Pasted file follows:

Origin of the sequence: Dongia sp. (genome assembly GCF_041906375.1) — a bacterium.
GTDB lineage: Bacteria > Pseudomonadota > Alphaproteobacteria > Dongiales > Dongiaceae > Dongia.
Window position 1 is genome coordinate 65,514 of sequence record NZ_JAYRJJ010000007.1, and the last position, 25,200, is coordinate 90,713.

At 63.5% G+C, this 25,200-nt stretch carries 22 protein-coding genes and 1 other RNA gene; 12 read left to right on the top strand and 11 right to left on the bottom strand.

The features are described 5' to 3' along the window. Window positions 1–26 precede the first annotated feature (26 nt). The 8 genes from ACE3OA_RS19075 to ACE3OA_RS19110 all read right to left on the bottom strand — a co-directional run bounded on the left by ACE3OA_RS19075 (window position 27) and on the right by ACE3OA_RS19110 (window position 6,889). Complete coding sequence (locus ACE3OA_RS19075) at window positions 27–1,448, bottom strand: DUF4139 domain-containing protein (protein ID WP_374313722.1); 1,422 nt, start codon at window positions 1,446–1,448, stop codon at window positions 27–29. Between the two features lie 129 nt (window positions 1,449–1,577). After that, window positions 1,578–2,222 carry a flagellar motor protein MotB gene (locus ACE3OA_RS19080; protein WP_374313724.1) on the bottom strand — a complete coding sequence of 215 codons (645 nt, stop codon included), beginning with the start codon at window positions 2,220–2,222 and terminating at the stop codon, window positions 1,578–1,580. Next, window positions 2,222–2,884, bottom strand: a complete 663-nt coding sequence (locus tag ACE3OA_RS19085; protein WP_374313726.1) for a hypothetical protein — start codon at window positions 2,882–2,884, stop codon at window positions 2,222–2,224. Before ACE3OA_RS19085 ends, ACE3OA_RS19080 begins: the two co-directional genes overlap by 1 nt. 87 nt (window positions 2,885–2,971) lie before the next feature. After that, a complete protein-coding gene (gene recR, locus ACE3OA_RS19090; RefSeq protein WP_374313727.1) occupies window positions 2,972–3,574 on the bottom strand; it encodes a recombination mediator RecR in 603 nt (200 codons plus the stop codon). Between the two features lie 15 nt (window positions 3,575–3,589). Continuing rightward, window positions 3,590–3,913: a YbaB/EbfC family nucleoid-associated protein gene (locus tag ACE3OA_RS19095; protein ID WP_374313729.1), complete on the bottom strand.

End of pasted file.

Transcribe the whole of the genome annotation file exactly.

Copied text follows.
Origin of the sequence: Dongia sp. (genome assembly GCF_041906375.1) — a bacterium.
GTDB lineage: Bacteria > Pseudomonadota > Alphaproteobacteria > Dongiales > Dongiaceae > Dongia.
Window position 1 is genome coordinate 65,514 of sequence record NZ_JAYRJJ010000007.1, and the last position, 25,200, is coordinate 90,713.

At 63.5% G+C, this 25,200-nt stretch carries 22 protein-coding genes and 1 other RNA gene; 12 read left to right on the top strand and 11 right to left on the bottom strand.

The features are described 5' to 3' along the window. Window positions 1–26 precede the first annotated feature (26 nt). The 8 genes from ACE3OA_RS19075 to ACE3OA_RS19110 all read right to left on the bottom strand — a co-directional run bounded on the left by ACE3OA_RS19075 (window position 27) and on the right by ACE3OA_RS19110 (window position 6,889). Complete coding sequence (locus ACE3OA_RS19075) at window positions 27–1,448, bottom strand: DUF4139 domain-containing protein (protein ID WP_374313722.1); 1,422 nt, start codon at window positions 1,446–1,448, stop codon at window positions 27–29. Between the two features lie 129 nt (window positions 1,449–1,577). After that, window positions 1,578–2,222 carry a flagellar motor protein MotB gene (locus ACE3OA_RS19080; protein WP_374313724.1) on the bottom strand — a complete coding sequence of 215 codons (645 nt, stop codon included), beginning with the start codon at window positions 2,220–2,222 and terminating at the stop codon, window positions 1,578–1,580. Next, window positions 2,222–2,884, bottom strand: a complete 663-nt coding sequence (locus tag ACE3OA_RS19085; protein WP_374313726.1) for a hypothetical protein — start codon at window positions 2,882–2,884, stop codon at window positions 2,222–2,224. Before ACE3OA_RS19085 ends, ACE3OA_RS19080 begins: the two co-directional genes overlap by 1 nt. 87 nt (window positions 2,885–2,971) lie before the next feature. After that, a complete protein-coding gene (gene recR, locus ACE3OA_RS19090; RefSeq protein WP_374313727.1) occupies window positions 2,972–3,574 on the bottom strand; it encodes a recombination mediator RecR in 603 nt (200 codons plus the stop codon). Between the two features lie 15 nt (window positions 3,575–3,589). Continuing rightward, window positions 3,590–3,913: a YbaB/EbfC family nucleoid-associated protein gene (locus tag ACE3OA_RS19095; protein ID WP_374313729.1), complete on the bottom strand.